By Jacob Warsaw
Way back when, a young me discovered himself while taking a creative writing class. It was then when I learned that being creative isn’t just a personality trait or something that some of us are more talented at than others. It’s something one must refine, develop, and hone after time and time again. To practice your skill enough to the point that what you’re putting together in your head can be translated onto the canvas that lies in front of you. It’s no easy feat, and it takes a breaking down of mental walls in order to let your creativity flow like water. But I’m going to contradict myself. One’s creative skillset isn’t a coursing river–it is a burning flame.
The hardest part is sitting down in one’s quiet, creative domicile and igniting the fire. Rubbing flint against stone, pen against paper, brush against canvas, until something sparks. It’s the practice that allows one to create a spark more naturally, but it takes the enduring artist to find ways to feed that flame over time. Don’t let your flame dwindle by not writing, by not painting, by not finishing that screenplay. The creative person must find a way to maintain the skills and structure that they exhibit every time they create. Neglecting the practice of one’s creativity will cause the fire to die.
The latter is exactly what I learned in that fateful creative writing class. The thought absolutely possessed me that perhaps one day I may lose my flame. That is not true. One may always reignite their flame; it’s something we artists will always have within us, so don’t give up thinking that it’s forever dead. It will just be harder to reignite once gone for too long. We have to be sure to keep revisiting our flame–our creative pastimes–and practicing in order to keep our minds warm and primed. It’s the indulgence in content and experience that can help kindle the fire. It’s the poetry book at Target that’s on clearance, or the creative writing workshop you were always too hesitant to sign up for, or the art project that you started to prepare months ago that you never got around to doing.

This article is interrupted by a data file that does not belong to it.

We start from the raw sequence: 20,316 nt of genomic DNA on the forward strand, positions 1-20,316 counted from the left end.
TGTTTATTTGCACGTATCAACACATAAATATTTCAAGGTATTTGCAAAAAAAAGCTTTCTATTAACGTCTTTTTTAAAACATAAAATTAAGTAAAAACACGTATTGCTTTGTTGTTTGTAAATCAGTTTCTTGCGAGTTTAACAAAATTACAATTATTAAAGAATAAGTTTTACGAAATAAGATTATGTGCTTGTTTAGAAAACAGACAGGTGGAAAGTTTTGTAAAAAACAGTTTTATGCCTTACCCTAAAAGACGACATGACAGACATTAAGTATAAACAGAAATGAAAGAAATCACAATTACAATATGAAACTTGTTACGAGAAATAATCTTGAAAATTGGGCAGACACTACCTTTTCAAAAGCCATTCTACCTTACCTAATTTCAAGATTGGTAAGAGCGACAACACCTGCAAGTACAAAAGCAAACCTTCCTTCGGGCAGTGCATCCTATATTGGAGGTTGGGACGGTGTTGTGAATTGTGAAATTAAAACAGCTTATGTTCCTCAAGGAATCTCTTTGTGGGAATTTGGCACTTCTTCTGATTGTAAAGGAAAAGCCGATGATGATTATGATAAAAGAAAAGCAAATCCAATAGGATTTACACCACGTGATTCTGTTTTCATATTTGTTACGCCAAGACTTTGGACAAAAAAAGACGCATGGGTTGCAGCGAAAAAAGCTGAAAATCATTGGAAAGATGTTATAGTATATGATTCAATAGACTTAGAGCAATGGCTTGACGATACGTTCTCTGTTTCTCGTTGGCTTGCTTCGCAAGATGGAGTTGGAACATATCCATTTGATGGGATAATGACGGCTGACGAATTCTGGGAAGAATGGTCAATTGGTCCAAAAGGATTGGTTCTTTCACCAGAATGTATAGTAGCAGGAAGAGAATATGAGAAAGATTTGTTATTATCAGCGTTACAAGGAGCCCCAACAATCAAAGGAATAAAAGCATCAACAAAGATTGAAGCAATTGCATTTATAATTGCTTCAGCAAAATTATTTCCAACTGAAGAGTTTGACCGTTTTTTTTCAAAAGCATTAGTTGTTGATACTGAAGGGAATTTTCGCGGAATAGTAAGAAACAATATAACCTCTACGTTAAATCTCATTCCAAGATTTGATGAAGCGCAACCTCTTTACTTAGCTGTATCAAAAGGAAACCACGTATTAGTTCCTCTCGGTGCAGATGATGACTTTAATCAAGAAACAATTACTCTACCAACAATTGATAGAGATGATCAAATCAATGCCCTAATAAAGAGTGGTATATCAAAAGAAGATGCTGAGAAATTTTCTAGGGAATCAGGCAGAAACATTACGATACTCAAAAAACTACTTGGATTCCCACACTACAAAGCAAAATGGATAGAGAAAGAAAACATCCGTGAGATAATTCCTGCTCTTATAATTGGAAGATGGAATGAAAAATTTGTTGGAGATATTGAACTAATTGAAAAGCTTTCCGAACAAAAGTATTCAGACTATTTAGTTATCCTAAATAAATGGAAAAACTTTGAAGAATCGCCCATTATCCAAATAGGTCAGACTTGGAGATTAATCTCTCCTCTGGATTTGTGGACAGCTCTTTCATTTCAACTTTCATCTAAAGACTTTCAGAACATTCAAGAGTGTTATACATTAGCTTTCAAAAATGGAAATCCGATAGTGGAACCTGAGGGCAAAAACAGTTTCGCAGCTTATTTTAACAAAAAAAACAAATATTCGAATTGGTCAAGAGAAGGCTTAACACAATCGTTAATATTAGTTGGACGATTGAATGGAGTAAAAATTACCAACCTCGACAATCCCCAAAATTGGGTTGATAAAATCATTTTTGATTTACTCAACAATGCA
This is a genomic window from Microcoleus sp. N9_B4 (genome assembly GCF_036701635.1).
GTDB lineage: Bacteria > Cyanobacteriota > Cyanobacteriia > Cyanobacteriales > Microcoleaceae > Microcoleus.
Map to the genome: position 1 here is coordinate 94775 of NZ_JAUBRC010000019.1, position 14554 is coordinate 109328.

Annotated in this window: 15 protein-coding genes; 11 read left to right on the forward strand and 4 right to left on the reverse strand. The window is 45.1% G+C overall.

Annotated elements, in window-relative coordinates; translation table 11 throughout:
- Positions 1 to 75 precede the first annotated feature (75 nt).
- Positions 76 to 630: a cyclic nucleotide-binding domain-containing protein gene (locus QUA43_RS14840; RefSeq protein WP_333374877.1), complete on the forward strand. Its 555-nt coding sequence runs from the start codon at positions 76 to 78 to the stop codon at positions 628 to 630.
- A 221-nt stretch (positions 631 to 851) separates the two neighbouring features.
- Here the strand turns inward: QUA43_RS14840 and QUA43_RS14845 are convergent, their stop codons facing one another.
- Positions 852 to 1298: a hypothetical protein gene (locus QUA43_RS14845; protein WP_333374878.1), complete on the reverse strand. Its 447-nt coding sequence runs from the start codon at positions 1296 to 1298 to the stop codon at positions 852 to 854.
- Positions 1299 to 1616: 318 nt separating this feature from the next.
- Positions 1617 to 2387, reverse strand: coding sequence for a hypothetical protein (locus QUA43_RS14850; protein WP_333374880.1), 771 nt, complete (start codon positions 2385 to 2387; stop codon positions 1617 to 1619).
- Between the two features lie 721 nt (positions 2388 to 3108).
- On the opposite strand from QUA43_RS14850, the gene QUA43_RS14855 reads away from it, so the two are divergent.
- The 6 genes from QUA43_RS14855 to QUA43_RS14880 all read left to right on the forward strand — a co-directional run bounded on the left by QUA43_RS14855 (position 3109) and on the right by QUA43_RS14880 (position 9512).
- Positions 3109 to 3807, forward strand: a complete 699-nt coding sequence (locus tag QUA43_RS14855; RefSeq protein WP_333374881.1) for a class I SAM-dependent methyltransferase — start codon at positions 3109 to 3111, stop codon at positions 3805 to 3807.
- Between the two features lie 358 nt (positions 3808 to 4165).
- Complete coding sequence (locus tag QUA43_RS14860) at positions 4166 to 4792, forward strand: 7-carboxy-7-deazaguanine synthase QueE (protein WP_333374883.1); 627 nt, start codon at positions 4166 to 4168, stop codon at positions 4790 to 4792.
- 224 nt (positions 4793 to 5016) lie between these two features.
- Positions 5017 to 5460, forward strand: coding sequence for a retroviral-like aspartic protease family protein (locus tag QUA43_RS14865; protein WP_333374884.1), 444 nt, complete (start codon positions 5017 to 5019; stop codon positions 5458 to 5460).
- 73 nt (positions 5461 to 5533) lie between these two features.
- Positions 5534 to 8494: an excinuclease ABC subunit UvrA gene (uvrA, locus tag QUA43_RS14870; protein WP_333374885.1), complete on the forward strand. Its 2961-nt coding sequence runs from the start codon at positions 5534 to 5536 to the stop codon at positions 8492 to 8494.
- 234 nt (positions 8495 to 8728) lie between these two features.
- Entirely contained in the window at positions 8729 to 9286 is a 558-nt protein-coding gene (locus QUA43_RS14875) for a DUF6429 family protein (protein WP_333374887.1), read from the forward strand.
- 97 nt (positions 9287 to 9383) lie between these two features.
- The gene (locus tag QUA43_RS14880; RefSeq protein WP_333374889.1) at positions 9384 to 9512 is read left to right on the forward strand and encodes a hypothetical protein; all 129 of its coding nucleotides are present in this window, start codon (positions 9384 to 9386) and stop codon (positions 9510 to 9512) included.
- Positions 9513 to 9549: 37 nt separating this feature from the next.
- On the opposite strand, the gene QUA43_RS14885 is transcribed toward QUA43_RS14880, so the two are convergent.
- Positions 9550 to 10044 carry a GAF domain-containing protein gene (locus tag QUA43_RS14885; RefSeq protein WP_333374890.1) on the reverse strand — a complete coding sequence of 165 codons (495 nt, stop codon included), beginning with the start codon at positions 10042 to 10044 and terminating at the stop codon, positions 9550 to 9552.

We all get in touch with our kindling–our inspirations–in different ways. It takes trial and error to find your own way. For me, inspiration invades and burns the mind moments before sleep. It will be 2 a.m., my brain an inch away from the unconscious release I’ve craved, and then a new fiction or poem idea barges in. It may even be a moment of mania where I have to start journaling suddenly, or a quote that I find while watching television that starts an inferno in my creative mind. Whatever helps you to find your inspiration, do it. Make a routine and follow it. Find your place of oasis that you can sit in and create. Fan the flame and feed it.
With practice, sparks will soon fly effortlessly, and you will make a proficient fire-starter out of yourself. With each burning idea, you have an opportunity to make a mental connection and strengthen it by bringing ideas to fruition, to exhaust heat from the fire. Only then is it made easier to have ideas and birth them. Kindling for the fire, a whetstone for the sword, oil for the engine, coal for the furnace…whatever analogy you prefer, you owe it yourself to maintain your creative mind.